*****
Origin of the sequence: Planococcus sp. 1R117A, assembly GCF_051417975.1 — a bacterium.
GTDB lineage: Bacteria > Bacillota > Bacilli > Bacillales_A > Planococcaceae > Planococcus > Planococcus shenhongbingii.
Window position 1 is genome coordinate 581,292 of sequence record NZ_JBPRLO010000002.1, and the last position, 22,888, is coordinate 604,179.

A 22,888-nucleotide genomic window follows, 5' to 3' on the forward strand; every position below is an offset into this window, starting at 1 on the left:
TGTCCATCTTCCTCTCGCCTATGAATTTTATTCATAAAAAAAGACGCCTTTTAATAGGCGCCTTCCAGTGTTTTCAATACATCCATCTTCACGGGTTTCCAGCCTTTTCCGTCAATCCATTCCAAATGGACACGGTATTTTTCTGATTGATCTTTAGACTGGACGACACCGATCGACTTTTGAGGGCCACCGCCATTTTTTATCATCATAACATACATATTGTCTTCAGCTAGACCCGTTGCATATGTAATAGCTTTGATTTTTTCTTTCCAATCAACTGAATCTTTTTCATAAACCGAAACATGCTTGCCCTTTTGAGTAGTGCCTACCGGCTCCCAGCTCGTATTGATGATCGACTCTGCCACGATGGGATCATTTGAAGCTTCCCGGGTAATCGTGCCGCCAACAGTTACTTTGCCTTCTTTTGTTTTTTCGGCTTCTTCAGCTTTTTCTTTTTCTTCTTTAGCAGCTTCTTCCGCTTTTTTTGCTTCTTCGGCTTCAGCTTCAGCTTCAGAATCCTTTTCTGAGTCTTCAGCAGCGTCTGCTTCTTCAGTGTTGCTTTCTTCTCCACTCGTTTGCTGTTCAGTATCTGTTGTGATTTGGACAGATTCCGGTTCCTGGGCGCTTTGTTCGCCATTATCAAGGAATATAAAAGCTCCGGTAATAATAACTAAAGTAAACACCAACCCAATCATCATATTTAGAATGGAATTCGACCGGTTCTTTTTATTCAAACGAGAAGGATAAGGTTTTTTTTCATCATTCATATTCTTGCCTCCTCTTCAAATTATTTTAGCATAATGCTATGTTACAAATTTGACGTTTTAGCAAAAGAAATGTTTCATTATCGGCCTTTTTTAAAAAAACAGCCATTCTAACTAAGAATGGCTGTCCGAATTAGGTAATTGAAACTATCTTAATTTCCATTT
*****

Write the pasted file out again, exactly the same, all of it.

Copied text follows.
Origin of the sequence: Planococcus sp. 1R117A, assembly GCF_051417975.1 — a bacterium.
GTDB lineage: Bacteria > Bacillota > Bacilli > Bacillales_A > Planococcaceae > Planococcus > Planococcus shenhongbingii.
Window position 1 is genome coordinate 581,292 of sequence record NZ_JBPRLO010000002.1, and the last position, 22,888, is coordinate 604,179.

A 22,888-nucleotide genomic window follows, 5' to 3' on the forward strand; every position below is an offset into this window, starting at 1 on the left:
TGTCCATCTTCCTCTCGCCTATGAATTTTATTCATAAAAAAAGACGCCTTTTAATAGGCGCCTTCCAGTGTTTTCAATACATCCATCTTCACGGGTTTCCAGCCTTTTCCGTCAATCCATTCCAAATGGACACGGTATTTTTCTGATTGATCTTTAGACTGGACGACACCGATCGACTTTTGAGGGCCACCGCCATTTTTTATCATCATAACATACATATTGTCTTCAGCTAGACCCGTTGCATATGTAATAGCTTTGATTTTTTCTTTCCAATCAACTGAATCTTTTTCATAAACCGAAACATGCTTGCCCTTTTGAGTAGTGCCTACCGGCTCCCAGCTCGTATTGATGATCGACTCTGCCACGATGGGATCATTTGAAGCTTCCCGGGTAATCGTGCCGCCAACAGTTACTTTGCCTTCTTTTGTTTTTTCGGCTTCTTCAGCTTTTTCTTTTTCTTCTTTAGCAGCTTCTTCCGCTTTTTTTGCTTCTTCGGCTTCAGCTTCAGCTTCAGAATCCTTTTCTGAGTCTTCAGCAGCGTCTGCTTCTTCAGTGTTGCTTTCTTCTCCACTCGTTTGCTGTTCAGTATCTGTTGTGATTTGGACAGATTCCGGTTCCTGGGCGCTTTGTTCGCCATTATCAAGGAATATAAAAGCTCCGGTAATAATAACTAAAGTAAACACCAACCCAATCATCATATTTAGAATGGAATTCGACCGGTTCTTTTTATTCAAACGAGAAGGATAAGGTTTTTTTTCATCATTCATATTCTTGCCTCCTCTTCAAATTATTTTAGCATAATGCTATGTTACAAATTTGACGTTTTAGCAAAAGAAATGTTTCATTATCGGCCTTTTTTAAAAAAACAGCCATTCTAACTAAGAATGGCTGTCCGAATTAGGTAATTGAAACTATCTTAATTTCCATTT